Skip to content

Environmental organizations attack large-scale livestock farmers

Share this Story on Facebook, X, Text, LinkedIn, Gmail, Yahoo Mail, or Outlook

A petition to substantially increase regulation of CAFOs was filed on March 9, 2017, with EPA. Environmental groups claimed in the petition that “Decades after passage of the CWA, CAFOs remain a significant – and substantially unregulated – source of water pollution throughout the United States.” Environmental groups also declare “EPA has significant authority to revise its approach and strengthen its oversight of industrial livestock pollution, and Petitioners believe that EPA has an obligation pursuant to its CWA duties to do so without further delay.”

Food and Water Watch, Arkansas Rights Koalition, Association of Irritated Residents, Des Moines Water Works, Dallas County Farmers and Neighbors of Iowa, Iowa Citizens for Community Improvement, Moms Across America Eastern Shore Chapter of Maryland, and numerous other environmental groups filed a 58-page petition condemning all CAFOs as pollution point sources and for allowing the spreading of manure on fields and runoff into waters of the United States.

Interesting charges
The petition makes a number of interesting charges. It claims EPA’s current CAFO regulations are insufficiently strong, do not require water quality monitoring, do not prohibit practices which harm water quality, ignores pollutants discharged into water, and places manure waste management into the hands of “weak” state agencies.

The petitioners say they represent millions of citizens across the United States including those adversely impacted by CAFO water pollution.

The Petition asserts that CAFO waste disposal practices have created harmful water pollution and claim “Twenty-nine states have specifically identified Animal Feeding Operations (AFOs) as contributing to their water quality impairments, and states with high concentrations of CAFOs experience on average 20 to 30 serious water quality problems per year as a result of manure management problems.”

The sources of all this pollution are production areas, land application fields, spills, runoff and intentional discharges which come from manure lagoons, pits, stockpiles, ventilation fans, and mortality management areas.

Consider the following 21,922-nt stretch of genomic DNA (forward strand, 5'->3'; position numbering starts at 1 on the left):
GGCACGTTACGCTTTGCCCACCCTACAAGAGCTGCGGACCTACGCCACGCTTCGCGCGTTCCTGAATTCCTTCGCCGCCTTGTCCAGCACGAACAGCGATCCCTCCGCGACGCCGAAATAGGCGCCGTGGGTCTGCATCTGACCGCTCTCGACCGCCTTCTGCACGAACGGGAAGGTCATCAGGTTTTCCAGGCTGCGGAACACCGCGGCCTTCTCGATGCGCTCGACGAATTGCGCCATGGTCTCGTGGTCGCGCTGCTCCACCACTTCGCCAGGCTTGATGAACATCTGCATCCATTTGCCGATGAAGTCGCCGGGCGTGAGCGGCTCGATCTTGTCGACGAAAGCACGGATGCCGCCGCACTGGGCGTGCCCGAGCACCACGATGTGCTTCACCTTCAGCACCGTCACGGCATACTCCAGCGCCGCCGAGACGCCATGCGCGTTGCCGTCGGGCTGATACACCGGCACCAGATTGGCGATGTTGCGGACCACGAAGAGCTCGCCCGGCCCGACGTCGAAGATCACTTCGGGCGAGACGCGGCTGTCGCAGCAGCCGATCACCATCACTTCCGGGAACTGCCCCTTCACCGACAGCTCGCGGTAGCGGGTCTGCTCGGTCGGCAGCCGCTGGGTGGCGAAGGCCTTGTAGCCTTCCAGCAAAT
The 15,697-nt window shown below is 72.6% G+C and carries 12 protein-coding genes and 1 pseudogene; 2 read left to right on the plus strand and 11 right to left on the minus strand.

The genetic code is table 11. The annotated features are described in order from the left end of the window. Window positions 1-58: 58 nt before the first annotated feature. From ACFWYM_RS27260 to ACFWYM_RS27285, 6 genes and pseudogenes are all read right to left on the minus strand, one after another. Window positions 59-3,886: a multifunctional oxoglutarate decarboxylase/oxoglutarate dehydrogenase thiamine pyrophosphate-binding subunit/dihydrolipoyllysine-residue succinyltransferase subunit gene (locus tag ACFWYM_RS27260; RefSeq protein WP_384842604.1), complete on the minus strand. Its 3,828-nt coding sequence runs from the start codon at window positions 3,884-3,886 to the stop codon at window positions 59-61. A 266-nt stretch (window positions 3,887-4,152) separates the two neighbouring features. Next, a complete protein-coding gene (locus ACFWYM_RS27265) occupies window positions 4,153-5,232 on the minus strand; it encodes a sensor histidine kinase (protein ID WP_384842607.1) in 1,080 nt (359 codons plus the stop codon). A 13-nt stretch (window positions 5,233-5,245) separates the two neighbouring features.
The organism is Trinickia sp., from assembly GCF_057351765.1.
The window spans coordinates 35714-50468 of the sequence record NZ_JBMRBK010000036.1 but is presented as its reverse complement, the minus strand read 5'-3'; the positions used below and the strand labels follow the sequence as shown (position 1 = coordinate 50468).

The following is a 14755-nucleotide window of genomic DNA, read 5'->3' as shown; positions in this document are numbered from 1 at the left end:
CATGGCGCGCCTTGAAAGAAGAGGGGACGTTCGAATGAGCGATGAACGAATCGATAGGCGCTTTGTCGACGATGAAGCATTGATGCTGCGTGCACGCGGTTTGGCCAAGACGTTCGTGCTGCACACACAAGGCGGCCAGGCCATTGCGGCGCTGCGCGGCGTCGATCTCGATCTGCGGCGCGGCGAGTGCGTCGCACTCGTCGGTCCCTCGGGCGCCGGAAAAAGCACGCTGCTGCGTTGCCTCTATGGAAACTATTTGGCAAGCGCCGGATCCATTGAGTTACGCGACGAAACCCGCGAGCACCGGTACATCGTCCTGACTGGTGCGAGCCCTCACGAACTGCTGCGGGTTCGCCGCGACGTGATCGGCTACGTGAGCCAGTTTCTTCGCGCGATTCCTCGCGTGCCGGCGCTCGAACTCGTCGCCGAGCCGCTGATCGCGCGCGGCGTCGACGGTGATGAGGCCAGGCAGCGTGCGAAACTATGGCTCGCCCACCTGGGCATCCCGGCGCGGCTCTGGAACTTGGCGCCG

The environmentalists’ petition claims manure from CAFOs “…pose substantial threats to human health and the environment.” The threats from manure waste include “…nitrogen, phosphorus, pathogens, salts, heavy metals, trace elements, antibiotics, and hormones.” In fact the environmental groups claim that manure waste from CAFOs “…can cause symptoms such as diarrhea and an increase risk for severe illness or death.”

A parade of horrors
The parade of horrors goes on. It claims “EPA has previously found that heavy metals including arsenic, cadmium, iron, lead, manganese, and nickel,…are commonly found in CAFO manure, litter, and processed waste water.” To make matters worse, CAFO manure waste is alleged to contain large quantities of hormones. The petition cites one study which estimates “…that approximately 722,852 pounds of naturally-produced estrogens, androgens, and progestogens were excreted by cattle, swine, and poultry in 2000; accounting for all synthetic hormones in manure, the use of which does not have to be reported, would drive this figure even higher.”

The petition claims these hormones and their metabolites are found in streams and creeks and waters downstream from cattle feedlots. Environmental groups cite EPA claiming “…40% of CAFOs are currently regulated under the NPDES program…” The environmentalists also claim “EPA [is]…unwilling to stand up to CAFO industry pressure…”. Several pages are devoted to criticizing EPA for failing to represent America’s farmers and their CAFOs. (Strange that the petition never mentions Congress and the specific exemptions given to agriculture’s stormwater runoff.)

I will close with the specific requests made to EPA by the 34 environmental groups:

  1. EPA should establish an evidentiary presumption that certain CAFOs discharge and are either subject to NPDES permitting or must rebut the presumption by demonstrating they do not discharge;
  2. EPA should revise its interpretation of agricultural stormwater exemption such that no discharges resulting from CAFO activities are exempt as non-point source pollution’
  3. EPA must ensure that integrators who meet the CWA definition of owner or operator are co-permitted with contract producers, as the statue has always required;
  4. EPA should revise certain definitions in the CAFO regulations;
  5. EPA should revise the requirements applicable to all CAFOs, including by requiring water quality monitoring in CAFO NPDES permits to ensure compliance with the CWA and permit terms; and
  6. EPA should revise the CAFO ELGs to address additional CAFO pollutants of concern, prohibit practices known to harm water quality, and otherwise strengthen existing requirements.

EPA needs to team up with USDA to answer the charges made in this petition. With a new Secretary for USDA in Governor Perdue, I suspect he is tough and knowledgeable enough to take on the environmentalists’ charges and discredit them.

(This article first appeared in Farm Futures on March 14, 2017)
Email this author

Share this Story on Facebook, X, Text, LinkedIn, Gmail, Yahoo Mail, or Outlook

Join Our Email List

Sign me up for:
This field is for validation purposes and should be left unchanged.